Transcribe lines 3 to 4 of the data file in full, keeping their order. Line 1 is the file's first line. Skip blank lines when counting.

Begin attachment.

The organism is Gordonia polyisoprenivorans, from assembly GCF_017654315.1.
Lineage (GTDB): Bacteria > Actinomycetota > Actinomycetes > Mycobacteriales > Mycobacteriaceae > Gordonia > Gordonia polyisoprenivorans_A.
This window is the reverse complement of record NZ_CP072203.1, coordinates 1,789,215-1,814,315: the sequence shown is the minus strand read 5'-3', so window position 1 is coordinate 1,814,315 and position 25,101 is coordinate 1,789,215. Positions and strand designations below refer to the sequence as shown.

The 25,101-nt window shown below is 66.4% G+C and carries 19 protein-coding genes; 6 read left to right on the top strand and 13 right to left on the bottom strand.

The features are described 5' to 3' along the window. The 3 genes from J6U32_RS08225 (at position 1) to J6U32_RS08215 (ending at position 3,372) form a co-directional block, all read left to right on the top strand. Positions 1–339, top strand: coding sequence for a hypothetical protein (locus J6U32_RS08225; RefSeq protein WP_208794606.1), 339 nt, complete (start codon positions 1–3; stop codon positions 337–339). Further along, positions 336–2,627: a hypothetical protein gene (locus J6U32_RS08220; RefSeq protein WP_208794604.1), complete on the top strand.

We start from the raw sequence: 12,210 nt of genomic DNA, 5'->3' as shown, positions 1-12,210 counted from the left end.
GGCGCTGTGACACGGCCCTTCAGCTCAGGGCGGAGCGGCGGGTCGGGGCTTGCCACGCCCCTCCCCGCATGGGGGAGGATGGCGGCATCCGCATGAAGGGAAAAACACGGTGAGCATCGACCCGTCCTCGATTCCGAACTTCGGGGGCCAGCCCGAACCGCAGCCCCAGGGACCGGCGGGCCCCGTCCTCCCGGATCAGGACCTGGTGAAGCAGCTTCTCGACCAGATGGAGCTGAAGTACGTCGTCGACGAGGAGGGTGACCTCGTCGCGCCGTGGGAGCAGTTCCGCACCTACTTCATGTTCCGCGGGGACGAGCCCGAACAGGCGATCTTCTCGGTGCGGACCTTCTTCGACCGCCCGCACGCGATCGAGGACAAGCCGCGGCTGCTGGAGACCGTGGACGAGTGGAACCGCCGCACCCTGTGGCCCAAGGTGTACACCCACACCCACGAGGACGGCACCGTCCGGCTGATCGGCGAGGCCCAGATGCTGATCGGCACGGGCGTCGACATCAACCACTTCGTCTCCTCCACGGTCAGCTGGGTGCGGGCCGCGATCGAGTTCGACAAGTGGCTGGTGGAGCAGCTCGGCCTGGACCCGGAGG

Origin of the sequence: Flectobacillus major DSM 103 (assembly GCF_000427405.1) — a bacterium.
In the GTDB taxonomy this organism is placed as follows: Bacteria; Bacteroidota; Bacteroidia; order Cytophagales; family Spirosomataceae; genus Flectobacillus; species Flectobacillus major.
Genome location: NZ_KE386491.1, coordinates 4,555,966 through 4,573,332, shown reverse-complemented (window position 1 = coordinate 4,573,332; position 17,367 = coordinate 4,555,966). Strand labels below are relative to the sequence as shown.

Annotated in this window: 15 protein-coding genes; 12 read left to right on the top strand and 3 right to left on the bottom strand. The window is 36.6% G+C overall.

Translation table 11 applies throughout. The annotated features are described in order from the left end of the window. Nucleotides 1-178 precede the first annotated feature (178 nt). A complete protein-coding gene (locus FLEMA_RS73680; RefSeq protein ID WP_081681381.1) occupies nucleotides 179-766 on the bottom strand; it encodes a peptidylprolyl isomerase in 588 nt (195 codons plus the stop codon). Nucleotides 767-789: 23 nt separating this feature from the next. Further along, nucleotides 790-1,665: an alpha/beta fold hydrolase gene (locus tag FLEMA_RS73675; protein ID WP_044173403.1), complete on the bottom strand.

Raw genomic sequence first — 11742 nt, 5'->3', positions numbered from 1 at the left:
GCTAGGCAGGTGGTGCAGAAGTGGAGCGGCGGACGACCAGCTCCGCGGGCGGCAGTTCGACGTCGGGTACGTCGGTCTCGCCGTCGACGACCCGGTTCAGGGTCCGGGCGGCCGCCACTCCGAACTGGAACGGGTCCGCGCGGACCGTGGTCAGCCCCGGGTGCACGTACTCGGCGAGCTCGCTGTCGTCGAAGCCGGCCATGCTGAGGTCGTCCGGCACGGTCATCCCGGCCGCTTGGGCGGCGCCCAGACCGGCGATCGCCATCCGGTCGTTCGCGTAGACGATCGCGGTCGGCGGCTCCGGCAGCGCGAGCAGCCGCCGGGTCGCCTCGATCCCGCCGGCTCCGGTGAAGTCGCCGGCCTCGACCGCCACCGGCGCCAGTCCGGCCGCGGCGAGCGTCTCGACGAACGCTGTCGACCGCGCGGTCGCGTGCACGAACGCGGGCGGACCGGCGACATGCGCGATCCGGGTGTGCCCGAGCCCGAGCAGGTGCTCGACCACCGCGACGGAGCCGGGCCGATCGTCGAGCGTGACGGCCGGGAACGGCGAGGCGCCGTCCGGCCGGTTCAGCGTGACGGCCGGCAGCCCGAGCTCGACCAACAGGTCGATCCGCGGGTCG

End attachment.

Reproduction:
This window is the reverse complement of record NZ_CP072203.1, coordinates 1,789,215-1,814,315: the sequence shown is the minus strand read 5'-3', so window position 1 is coordinate 1,814,315 and position 25,101 is coordinate 1,789,215. Positions and strand designations below refer to the sequence as shown.

The 25,101-nt window shown below is 66.4% G+C and carries 19 protein-coding genes; 6 read left to right on the top strand and 13 right to left on the bottom strand.